Anywhere else, yesterday’s Jacob Borg story would have changed the course of politics in the country. Perhaps one of the reasons we don’t appreciate journalists in Malta is that since the consequences that should follow ground-breaking stories never happen here. Then it feels like there are no ground-breaking stories.

Yesterday’s investigation, tracing payments designed to look innocuous, hidden in plain sight, joining dots put there by people intending them not to be connected, was a remarkable effort that deserves recognition.

Did we need that report to know that Joseph Muscat is rotten to the core and that the central mission of his political life was his personal enrichment? No. What we need is for the institutions of the country to realise what the rest of us have been awake to for years. Once again a press investigation has taken to the police chief’s desk evidence of wrongdoing.

Joseph Muscat is explaining it away like a text-book money-launderer. ‘I have all the invoices’. ‘I paid tax on this’. ‘I didn’t hide this’. It’s the dream of every criminal to be able to do this. If someone could rob a bank and when they’re caught claim in their defence that they filed a tax return on the loot, more people would rob banks. Bank robbers (or the contemporary version of criminal, including the embezzling politician) use money laundering techniques to do just that.

This story is fresh. The smell of molten butter still wafts out of the press it was baked on two nights ago.

Consider that protesters had to camp in tents outside police headquarters to ask the police chief to act on evidence one of his many predecessors was handed by the FIAU about Konrad Mizzi’s illicit activities over four years ago. We’re chasing crimes the police have known of for years as new ones continue to be discovered.

You know Joseph Muscat and Konrad Mizzi are out of excuses when their line of defence, shared and spoken from the same script, is that the revelations about their illicit activities are the product of the Nationalists’ hatred and envy at their success. It’s the same hymn book Keith Schembri sang from just before his brief detention in Kordin.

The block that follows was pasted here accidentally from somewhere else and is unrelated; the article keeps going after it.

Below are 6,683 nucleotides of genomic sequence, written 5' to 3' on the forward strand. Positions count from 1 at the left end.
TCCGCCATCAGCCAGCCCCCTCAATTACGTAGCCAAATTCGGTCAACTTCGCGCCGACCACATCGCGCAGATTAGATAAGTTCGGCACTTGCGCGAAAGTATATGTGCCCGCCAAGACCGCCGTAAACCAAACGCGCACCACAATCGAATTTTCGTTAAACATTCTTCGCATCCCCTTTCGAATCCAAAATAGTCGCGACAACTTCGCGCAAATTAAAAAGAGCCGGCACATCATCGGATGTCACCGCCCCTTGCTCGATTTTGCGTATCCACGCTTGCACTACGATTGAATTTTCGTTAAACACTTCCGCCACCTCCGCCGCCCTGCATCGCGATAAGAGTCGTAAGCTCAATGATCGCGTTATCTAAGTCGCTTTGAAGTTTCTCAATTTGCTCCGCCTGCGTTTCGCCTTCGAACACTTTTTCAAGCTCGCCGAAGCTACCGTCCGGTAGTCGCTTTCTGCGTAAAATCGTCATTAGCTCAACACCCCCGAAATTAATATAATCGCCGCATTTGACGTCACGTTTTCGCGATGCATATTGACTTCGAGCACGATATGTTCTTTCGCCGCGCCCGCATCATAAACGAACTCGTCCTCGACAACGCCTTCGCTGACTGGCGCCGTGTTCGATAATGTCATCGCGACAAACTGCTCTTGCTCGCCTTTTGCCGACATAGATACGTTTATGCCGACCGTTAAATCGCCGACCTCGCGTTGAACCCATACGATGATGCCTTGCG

Their “success” is their license to reward themselves with public money they are not entitled to. We speak about bribery here because this is about someone in the private sector pouring money into their bank accounts. But “bribery” is a restrictive term. It allows people to rationalise that these bribes are like tips paid extra to a restaurant waiter for providing a good service.

This rationalisation would accept that a waiter earns a little extra money given freely by a client but would frown on the waiter helping themselves to money from the restaurant’s till. This rationalisation distinguishes between tipping and stealing.

Then people should remember that most of the cases of money being poured, or structures set up to receive money to be poured, that we have learnt about concerning Joseph Muscat and his gang are not about tips from satisfied customers. The payments came from or where promised by government suppliers. The customer is the government Joseph Muscat and his gang ran. The customer is the population of Malta. The customer paid the contractors and the contractors poured a kickback into the pockets of the officials who awarded them the contract.

That’s not merely a bribe. That’s skimming from the till. Just because they outsourced the physical act of robbery does not make it is any less of a robbery.

We can all see it. If the Malta police and prosecutors working for the Attorney General do not feel they have the confidence to bring about a conviction on the basis of what we can all see, then they need to tell us why that is. Are our laws too weak? Are their resources too poor? Are they intimidated, conflicted, implicated?

This country can’t go on discovering elaborate but no less transparent embezzlement schemes and doing nothing about them. This is destroying us. It is destroying the viability of our democracy as, it seems clear, the electorate is managing to create an unreal disassociation between the crime and the criminals.

Reality can be postponed, as the Maltese electorate is doing, but it cannot be replaced. As a nation we can deny having a problem with a political party who has never had to give account of the fact that during 7 of their last 8 years of government they administered this country like a personal fiefdom. For a while. But this will hit us.

It eats into the very core of our community life. We can never find ourselves punishing wrongdoers, people who harm us, take away from us, undermine us, if we give the example by protecting Joseph Muscat and his gang.

It seems unlikely that this episode should be the incident that changes things. After Panama, after the Daphne Project, after Yorgen Fenech’s arrest and the revelations in the proceedings against him, it is very difficult to imagine that any fresh scandal could be the one that brings the day when it dawns on supporters of the Labour Party that this just can’t go on.

But one day it will happen. One day this night will be over. A day will come when we’re surprised how of all the major scandals the public chose to forgive or to ignore, one, perhaps relatively small, will cause the public’s patience to expire.

What might make a difference? It’s impossible to say what it will look like. The only certain thing is that it will happen. One day we, the whole nation, will wake up to the reality we’ve been living in. And Joseph Muscat won’t like it.